A young businesswoman leads a presentation in a business meeting.

Women in STEM: how to encourage the next generation

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Encouraging young cis-women, and those who identify as women, into STEM subjects would not only help to close the gender pay gap but also boost the UK economy. We find out how education can support the next generation.

While several studies have shown that around a third of all UK entrepreneurs are women — a marked increase in recent years and a trend that’s been furthered by the pandemic causing many women to reassess their careers — girls continue to face gendered barriers from their early school life onwards, and these barriers shape their choices for years to come.

It remains the case that in the UK, women are much less likely to start a business than men, which is clearly detrimental to the health of the economy. According to The Alison Rose Review of Female Entrepreneurship of 2019, if women started and scaled businesses at the same rate as men, they could add £250m to the British economy, by creating jobs and driving growth. So what can be done to help foster the next generation of female entrepreneurs?

Three young women of different backgrounds in a business meeting.
Women in business. Photo by Christina Wocintechchat
Why are STEM subjects so important?

In its latest report of December 2021, the All-Party Parliamentary Group for Women and Enterprise (WEAPPG), chaired by MP Craig Tracey, focused on how STEM subjects have been shown to play a significant role in honing the skills needed to become an entrepreneur. The report stresses young girls are much less likely to express an interest in becoming a scientist or an engineer than boys, and this translates into them taking fewer STEM subjects at A-level or university. Craig explains: “We’re not taking advantage of our education system to give children not just the skills to become entrepreneurs, but also the understanding that this is actually a career path open to them.”

The need for careers advice and applied education

The Gatsby Charitable Foundation — set up by politician, businessman and philanthropist David Sainsbury to strengthen the UK’s science and engineering skills — includes eight benchmarks for good careers guidance as part of its strategy. One benchmark states: ‘A school’s careers programme should embed equality and diversity considerations throughout […] and actively seek to challenge stereotypical thinking.”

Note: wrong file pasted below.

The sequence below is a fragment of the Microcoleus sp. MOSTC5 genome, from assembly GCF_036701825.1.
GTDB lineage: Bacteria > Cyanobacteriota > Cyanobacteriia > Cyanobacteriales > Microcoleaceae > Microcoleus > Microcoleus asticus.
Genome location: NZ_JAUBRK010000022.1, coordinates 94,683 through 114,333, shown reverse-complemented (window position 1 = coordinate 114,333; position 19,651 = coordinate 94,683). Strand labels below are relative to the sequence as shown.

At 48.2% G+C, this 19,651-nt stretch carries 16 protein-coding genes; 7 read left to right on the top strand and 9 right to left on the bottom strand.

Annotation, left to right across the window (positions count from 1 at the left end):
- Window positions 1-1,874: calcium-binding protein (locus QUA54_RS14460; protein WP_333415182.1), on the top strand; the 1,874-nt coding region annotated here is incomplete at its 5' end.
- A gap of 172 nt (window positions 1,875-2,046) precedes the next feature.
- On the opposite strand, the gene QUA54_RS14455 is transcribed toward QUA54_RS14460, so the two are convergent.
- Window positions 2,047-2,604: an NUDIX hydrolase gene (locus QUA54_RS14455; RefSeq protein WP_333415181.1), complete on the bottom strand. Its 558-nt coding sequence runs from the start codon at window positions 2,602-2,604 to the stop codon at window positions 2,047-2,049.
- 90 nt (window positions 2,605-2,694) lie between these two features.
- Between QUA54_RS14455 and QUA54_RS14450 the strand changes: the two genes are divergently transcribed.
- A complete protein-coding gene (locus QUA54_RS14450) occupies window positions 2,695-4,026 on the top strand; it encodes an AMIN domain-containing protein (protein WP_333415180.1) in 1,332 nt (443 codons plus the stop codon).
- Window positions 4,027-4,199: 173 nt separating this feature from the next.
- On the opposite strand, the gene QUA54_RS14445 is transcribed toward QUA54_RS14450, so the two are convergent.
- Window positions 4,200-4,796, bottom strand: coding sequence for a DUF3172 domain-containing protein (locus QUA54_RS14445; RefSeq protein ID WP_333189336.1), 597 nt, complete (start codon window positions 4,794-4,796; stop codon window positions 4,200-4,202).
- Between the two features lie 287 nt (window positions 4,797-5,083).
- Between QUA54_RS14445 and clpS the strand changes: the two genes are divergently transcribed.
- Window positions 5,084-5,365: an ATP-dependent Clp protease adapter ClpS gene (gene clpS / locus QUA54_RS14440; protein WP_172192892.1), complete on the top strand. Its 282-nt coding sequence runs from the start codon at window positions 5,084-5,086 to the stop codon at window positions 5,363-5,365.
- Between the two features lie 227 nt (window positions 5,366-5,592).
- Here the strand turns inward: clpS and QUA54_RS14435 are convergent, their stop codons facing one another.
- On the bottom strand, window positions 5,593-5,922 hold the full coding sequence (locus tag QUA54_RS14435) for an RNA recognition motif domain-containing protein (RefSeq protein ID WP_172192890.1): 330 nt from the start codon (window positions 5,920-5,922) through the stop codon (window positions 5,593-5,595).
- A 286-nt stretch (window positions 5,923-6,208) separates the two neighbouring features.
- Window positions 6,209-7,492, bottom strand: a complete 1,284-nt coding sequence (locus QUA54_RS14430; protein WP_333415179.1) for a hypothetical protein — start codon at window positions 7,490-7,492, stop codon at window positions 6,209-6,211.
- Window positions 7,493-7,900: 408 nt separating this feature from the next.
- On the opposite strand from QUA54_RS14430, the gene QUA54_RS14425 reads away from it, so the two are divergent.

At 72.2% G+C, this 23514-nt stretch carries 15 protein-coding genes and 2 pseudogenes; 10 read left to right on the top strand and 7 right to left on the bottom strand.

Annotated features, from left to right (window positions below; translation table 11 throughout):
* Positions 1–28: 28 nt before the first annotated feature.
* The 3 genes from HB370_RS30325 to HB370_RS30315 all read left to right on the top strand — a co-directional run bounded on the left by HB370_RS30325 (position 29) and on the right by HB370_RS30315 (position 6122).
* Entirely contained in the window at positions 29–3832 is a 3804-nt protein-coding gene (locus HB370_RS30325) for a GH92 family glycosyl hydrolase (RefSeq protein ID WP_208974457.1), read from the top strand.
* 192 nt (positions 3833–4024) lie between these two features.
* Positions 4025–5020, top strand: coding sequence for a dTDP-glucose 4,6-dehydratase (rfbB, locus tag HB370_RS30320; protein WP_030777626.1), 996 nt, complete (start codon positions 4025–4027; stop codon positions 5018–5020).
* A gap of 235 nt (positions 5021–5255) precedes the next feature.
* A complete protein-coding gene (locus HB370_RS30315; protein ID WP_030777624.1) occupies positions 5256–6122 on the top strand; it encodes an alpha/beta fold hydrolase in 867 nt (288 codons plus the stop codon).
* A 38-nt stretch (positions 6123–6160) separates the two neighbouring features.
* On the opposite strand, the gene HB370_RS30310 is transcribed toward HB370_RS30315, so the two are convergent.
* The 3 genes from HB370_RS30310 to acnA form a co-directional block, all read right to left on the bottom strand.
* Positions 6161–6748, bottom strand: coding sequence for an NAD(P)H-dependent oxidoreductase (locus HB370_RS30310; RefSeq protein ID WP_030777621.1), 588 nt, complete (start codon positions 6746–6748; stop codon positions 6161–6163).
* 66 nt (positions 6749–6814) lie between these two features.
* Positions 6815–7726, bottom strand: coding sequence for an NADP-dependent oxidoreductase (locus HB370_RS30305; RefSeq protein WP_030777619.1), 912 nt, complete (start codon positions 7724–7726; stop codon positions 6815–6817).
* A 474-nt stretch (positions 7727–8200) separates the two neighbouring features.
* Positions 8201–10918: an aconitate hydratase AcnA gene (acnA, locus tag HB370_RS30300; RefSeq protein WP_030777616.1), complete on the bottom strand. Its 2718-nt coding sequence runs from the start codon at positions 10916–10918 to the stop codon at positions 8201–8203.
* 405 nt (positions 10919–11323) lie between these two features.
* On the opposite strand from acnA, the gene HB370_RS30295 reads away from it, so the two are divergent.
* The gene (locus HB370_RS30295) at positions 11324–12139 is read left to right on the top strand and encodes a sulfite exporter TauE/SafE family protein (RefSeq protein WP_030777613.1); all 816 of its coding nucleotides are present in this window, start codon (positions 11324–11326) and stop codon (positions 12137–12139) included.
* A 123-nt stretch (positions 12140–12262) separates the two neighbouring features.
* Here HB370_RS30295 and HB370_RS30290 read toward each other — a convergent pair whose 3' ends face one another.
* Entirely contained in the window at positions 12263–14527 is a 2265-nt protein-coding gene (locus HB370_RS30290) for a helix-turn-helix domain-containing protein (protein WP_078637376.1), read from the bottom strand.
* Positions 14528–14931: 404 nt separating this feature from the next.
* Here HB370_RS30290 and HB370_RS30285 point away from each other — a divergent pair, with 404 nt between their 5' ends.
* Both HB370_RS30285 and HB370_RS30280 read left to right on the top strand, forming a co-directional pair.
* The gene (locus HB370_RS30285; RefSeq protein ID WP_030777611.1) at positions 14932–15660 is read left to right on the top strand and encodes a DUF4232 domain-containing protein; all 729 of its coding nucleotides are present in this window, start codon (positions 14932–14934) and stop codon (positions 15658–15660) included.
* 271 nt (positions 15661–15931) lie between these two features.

The WEAPPG report also calls for the government to review the role of applied education in schools and calls for Women’s Business Centres (modelled on those in the US) to be set up on a regional basis to support female business leaders around the UK. It also stresses the need for greater private sector involvement, in the form of more entrepreneurs sharing their experiences with pupils and an increase in mentoring by existing female leaders, so girls can see the vast range of opportunities.





“The sooner girls get those opportunities the better for their long-term prospects,” says Erika Watson, director of Prowess — a social enterprise offering women-friendly business support. “And the confident women they’ll become will go on to inspire the next generation, so proper enterprise has a multiplier effect.”

Three overweight women of different backgrounds and ages have a business meeting.
Photo by Unsplash
Join female-led mentor groups

Ways in which schools can achieve this include encouraging girls to sign up to Modern Muse, a website that connects them with successful female role models in an array of job. These Muses share career stories, advice, and information about companies they’ve worked for.

There’s also Tech We Can, a programme of free learning materials for use by teachers or parents to inspire girls (or boys) about a future career in technology. Meanwhile, Girls Who Code Clubs offer free programmes to excite girls aged 11-18 about computer science, while the Equality and Human Rights Commission’s lesson plans are designed to challenge preconceptions about who does what job.

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